RIYADH (Reuters) - Saudi Arabia’s new ambassadors to the United States and the United Kingdom have taken up their posts after several months’ vacancy amid tensions with Western allies over the Yemen war and the murder of journalist Jamal Khashoggi.
Princess Reema bint Bandar bin Sultan, the Gulf kingdom’s first female ambassador, presented her credentials in Washington while her brother, Prince Khalid bin Bandar bin Sultan, did so in London, state news agency SPA reported on Thursday.
They arrive at a fraught period in both bilateral relationships, with heightened criticism of Riyadh’s human rights record and calls to freeze arms sales amid a four-year-old war in Yemen where the Saudi-led coalition is fighting the Iran-aligned Houthis.
Princess Reema was named in February to replace Prince Khalid bin Salman, who was heavily criticised for denying that Khashoggi had been killed last October inside the Saudi consulate in Istanbul before the authorities ultimately acknowledged the murder of the Washington Post columnist.
The former ambassador, a brother of Crown Prince Mohammed bin Salman, is now deputy defence minister in Riyadh. The CIA and some Western countries believe the crown prince ordered Khashoggi’s murder, which Saudi officials deny.
The new ambassadors, both in their 40s, are the children of a former long-time envoy to the United States. Princess Reema lived in Washington with him for many years and studied at George Washington University.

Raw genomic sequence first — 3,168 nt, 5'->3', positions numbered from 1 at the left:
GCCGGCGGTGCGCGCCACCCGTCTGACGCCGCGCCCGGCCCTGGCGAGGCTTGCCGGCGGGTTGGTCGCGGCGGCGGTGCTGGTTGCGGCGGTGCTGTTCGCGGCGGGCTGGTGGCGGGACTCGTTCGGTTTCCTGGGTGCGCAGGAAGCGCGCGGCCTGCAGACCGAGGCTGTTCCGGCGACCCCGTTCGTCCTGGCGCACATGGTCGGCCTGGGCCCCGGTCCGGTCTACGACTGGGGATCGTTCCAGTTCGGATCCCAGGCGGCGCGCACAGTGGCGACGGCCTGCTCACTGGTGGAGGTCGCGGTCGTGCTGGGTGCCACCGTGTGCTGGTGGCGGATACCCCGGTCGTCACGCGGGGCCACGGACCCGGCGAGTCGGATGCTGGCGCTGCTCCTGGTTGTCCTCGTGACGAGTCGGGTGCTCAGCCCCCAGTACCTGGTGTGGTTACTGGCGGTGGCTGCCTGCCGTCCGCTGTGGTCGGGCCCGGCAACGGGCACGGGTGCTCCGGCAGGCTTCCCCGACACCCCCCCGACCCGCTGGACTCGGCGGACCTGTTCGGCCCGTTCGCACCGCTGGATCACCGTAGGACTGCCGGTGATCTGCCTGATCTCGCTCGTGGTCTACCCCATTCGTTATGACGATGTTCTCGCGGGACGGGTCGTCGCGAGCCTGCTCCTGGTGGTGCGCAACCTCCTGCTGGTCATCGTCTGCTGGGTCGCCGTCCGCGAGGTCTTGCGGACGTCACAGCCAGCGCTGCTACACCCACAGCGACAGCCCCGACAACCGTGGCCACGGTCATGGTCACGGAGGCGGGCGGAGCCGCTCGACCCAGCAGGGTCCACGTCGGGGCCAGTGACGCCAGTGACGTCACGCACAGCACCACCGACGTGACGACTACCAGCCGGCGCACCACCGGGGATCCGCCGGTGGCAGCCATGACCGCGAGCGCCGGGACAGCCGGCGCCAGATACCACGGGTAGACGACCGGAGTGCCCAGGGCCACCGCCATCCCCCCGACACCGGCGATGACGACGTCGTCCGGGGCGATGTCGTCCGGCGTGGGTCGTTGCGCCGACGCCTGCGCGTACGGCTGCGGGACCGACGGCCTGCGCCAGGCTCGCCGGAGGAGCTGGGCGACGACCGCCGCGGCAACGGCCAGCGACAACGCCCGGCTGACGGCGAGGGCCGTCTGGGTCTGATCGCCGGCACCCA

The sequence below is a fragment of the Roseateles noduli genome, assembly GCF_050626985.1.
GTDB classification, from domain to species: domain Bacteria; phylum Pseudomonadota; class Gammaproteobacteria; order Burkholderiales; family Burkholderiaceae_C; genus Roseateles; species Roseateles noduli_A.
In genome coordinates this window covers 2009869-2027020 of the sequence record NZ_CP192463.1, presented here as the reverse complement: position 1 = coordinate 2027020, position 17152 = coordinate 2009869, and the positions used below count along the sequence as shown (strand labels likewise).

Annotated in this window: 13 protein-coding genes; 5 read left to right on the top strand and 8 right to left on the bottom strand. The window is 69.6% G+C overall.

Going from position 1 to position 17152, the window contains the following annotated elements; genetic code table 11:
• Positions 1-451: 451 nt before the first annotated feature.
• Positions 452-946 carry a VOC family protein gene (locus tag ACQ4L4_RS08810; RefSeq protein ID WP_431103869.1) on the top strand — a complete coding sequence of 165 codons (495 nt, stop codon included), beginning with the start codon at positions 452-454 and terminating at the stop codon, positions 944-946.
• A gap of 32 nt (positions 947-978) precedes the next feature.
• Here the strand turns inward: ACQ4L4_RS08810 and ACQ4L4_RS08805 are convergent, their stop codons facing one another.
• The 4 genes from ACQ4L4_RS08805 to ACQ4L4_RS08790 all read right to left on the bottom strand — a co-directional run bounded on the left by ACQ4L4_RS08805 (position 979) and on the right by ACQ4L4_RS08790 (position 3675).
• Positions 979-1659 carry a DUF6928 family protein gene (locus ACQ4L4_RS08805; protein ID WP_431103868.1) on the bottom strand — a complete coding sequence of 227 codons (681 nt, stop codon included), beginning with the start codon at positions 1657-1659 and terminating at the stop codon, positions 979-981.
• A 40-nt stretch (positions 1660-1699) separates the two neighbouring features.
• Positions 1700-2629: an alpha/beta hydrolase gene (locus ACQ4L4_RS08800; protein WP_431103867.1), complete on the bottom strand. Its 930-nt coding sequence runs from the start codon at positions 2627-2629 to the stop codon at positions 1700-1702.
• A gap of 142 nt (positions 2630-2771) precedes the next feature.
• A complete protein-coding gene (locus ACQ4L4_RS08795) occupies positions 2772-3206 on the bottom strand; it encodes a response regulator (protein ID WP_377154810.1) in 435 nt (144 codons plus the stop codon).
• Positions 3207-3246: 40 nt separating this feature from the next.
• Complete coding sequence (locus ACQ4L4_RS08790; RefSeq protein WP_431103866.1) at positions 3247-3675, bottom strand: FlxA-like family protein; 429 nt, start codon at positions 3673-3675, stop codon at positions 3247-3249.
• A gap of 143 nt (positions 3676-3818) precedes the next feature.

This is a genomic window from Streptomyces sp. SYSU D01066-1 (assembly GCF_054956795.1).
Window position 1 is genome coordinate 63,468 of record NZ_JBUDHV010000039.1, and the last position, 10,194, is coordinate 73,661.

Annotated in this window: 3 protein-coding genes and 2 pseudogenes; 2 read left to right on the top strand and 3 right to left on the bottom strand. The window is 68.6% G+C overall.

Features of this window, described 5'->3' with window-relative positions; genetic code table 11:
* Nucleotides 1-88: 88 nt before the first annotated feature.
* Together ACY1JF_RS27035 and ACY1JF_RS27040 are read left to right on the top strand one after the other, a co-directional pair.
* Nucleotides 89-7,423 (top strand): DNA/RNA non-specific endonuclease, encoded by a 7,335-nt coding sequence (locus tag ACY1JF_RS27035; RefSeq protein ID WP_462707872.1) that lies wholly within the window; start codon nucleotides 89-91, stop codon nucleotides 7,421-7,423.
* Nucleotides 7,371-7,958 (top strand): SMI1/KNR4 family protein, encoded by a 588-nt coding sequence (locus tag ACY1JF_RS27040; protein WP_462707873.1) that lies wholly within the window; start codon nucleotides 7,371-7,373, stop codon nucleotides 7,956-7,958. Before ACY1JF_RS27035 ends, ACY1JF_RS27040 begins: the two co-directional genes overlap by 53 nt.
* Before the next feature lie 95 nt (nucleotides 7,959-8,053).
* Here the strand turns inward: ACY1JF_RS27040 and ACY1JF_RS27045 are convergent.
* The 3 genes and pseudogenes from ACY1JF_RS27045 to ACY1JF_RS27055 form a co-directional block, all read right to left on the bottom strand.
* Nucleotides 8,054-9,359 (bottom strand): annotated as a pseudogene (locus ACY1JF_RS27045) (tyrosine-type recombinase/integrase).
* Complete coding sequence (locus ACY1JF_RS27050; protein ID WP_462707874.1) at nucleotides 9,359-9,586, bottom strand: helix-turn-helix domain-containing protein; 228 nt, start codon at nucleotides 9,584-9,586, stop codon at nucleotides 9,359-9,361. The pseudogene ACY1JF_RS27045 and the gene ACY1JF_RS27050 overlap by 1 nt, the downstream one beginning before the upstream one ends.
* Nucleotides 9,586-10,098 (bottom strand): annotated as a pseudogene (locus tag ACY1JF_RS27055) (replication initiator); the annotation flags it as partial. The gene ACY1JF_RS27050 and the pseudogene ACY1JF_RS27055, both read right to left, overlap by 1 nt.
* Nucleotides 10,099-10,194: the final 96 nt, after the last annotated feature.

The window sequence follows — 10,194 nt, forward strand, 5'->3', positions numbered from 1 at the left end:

She has no previous diplomatic experience, having worked in the private sector before joining the kingdom’s General Sports Authority where she championed women’s participation in sports and focused on increasing women’s empowerment.
She becomes ambassador as deeply conservative Saudi Arabia is opening up and granting women more freedom, though also cracking down on dissent including the detention of around a dozen women activists, most of whom had campaigned for the right to drive, which was granted last year. Some campaigners say they have been subjected to torture.
Her brother Prince Khalid was previously ambassador to Germany, whose relationship with Riyadh has been strained in recent years by a moratorium on German arms exports and criticism of the kingdom’s “adventurism” in the Middle East.
Reporting By Stephen Kalin; Editing by Janet Lawrence